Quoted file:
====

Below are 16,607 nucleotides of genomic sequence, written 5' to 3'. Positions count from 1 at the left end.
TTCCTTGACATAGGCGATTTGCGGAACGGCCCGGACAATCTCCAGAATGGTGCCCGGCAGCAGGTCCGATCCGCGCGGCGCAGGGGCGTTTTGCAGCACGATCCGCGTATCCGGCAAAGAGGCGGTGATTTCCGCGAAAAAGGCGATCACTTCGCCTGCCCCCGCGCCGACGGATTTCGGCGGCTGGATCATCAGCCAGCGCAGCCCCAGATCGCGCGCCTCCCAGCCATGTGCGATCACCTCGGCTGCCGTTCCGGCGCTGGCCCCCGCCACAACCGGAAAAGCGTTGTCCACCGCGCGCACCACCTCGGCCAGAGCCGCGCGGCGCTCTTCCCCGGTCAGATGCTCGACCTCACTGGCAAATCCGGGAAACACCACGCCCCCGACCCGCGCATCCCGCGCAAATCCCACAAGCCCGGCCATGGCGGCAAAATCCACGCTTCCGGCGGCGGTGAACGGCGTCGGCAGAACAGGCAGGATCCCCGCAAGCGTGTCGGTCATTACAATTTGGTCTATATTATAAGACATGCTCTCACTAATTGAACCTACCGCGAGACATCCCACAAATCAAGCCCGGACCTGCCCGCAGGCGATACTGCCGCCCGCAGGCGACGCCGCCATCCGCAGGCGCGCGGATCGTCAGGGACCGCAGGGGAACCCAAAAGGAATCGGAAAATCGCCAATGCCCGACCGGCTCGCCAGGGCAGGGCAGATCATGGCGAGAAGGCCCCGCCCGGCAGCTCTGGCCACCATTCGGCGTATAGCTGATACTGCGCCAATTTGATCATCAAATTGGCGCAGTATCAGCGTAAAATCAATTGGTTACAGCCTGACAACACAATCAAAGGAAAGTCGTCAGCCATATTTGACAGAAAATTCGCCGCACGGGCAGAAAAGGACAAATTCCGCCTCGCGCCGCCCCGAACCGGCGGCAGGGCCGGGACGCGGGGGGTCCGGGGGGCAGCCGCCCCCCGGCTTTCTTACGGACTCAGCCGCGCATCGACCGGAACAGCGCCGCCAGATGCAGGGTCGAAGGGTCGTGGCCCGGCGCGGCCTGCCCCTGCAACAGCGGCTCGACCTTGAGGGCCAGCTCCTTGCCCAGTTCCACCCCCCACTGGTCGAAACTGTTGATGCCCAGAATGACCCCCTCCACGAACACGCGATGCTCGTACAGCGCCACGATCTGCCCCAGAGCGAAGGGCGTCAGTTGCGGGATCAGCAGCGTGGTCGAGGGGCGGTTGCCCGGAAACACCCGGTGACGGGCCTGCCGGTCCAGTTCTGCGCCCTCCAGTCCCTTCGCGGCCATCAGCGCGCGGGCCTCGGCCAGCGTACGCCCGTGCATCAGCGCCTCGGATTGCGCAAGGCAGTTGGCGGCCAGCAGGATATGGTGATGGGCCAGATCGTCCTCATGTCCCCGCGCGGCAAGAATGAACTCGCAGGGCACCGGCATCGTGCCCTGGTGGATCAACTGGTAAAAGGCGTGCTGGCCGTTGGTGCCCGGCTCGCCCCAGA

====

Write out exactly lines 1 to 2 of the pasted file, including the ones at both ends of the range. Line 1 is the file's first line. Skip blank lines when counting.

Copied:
Below are 16,607 nucleotides of genomic sequence, written 5' to 3'. Positions count from 1 at the left end.
TTCCTTGACATAGGCGATTTGCGGAACGGCCCGGACAATCTCCAGAATGGTGCCCGGCAGCAGGTCCGATCCGCGCGGCGCAGGGGCGTTTTGCAGCACGATCCGCGTATCCGGCAAAGAGGCGGTGATTTCCGCGAAAAAGGCGATCACTTCGCCTGCCCCCGCGCCGACGGATTTCGGCGGCTGGATCATCAGCCAGCGCAGCCCCAGATCGCGCGCCTCCCAGCCATGTGCGATCACCTCGGCTGCCGTTCCGGCGCTGGCCCCCGCCACAACCGGAAAAGCGTTGTCCACCGCGCGCACCACCTCGGCCAGAGCCGCGCGGCGCTCTTCCCCGGTCAGATGCTCGACCTCACTGGCAAATCCGGGAAACACCACGCCCCCGACCCGCGCATCCCGCGCAAATCCCACAAGCCCGGCCATGGCGGCAAAATCCACGCTTCCGGCGGCGGTGAACGGCGTCGGCAGAACAGGCAGGATCCCCGCAAGCGTGTCGGTCATTACAATTTGGTCTATATTATAAGACATGCTCTCACTAATTGAACCTACCGCGAGACATCCCACAAATCAAGCCCGGACCTGCCCGCAGGCGATACTGCCGCCCGCAGGCGACGCCGCCATCCGCAGGCGCGCGGATCGTCAGGGACCGCAGGGGAACCCAAAAGGAATCGGAAAATCGCCAATGCCCGACCGGCTCGCCAGGGCAGGGCAGATCATGGCGAGAAGGCCCCGCCCGGCAGCTCTGGCCACCATTCGGCGTATAGCTGATACTGCGCCAATTTGATCATCAAATTGGCGCAGTATCAGCGTAAAATCAATTGGTTACAGCCTGACAACACAATCAAAGGAAAGTCGTCAGCCATATTTGACAGAAAATTCGCCGCACGGGCAGAAAAGGACAAATTCCGCCTCGCGCCGCCCCGAACCGGCGGCAGGGCCGGGACGCGGGGGGTCCGGGGGGCAGCCGCCCCCCGGCTTTCTTACGGACTCAGCCGCGCATCGACCGGAACAGCGCCGCCAGATGCAGGGTCGAAGGGTCGTGGCCCGGCGCGGCCTGCCCCTGCAACAGCGGCTCGACCTTGAGGGCCAGCTCCTTGCCCAGTTCCACCCCCCACTGGTCGAAACTGTTGATGCCCAGAATGACCCCCTCCACGAACACGCGATGCTCGTACAGCGCCACGATCTGCCCCAGAGCGAAGGGCGTCAGTTGCGGGATCAGCAGCGTGGTCGAGGGGCGGTTGCCCGGAAACACCCGGTGACGGGCCTGCCGGTCCAGTTCTGCGCCCTCCAGTCCCTTCGCGGCCATCAGCGCGCGGGCCTCGGCCAGCGTACGCCCGTGCATCAGCGCCTCGGATTGCGCAAGGCAGTTGGCGGCCAGCAGGATATGGTGATGGGCCAGATCGTCCTCATGTCCCCGCGCGGCAAGAATGAACTCGCAGGGCACCGGCATCGTGCCCTGGTGGATCAACTGGTAAAAGGCGTGCTGGCCGTTGGTGCCCGGCTCGCCCCAGA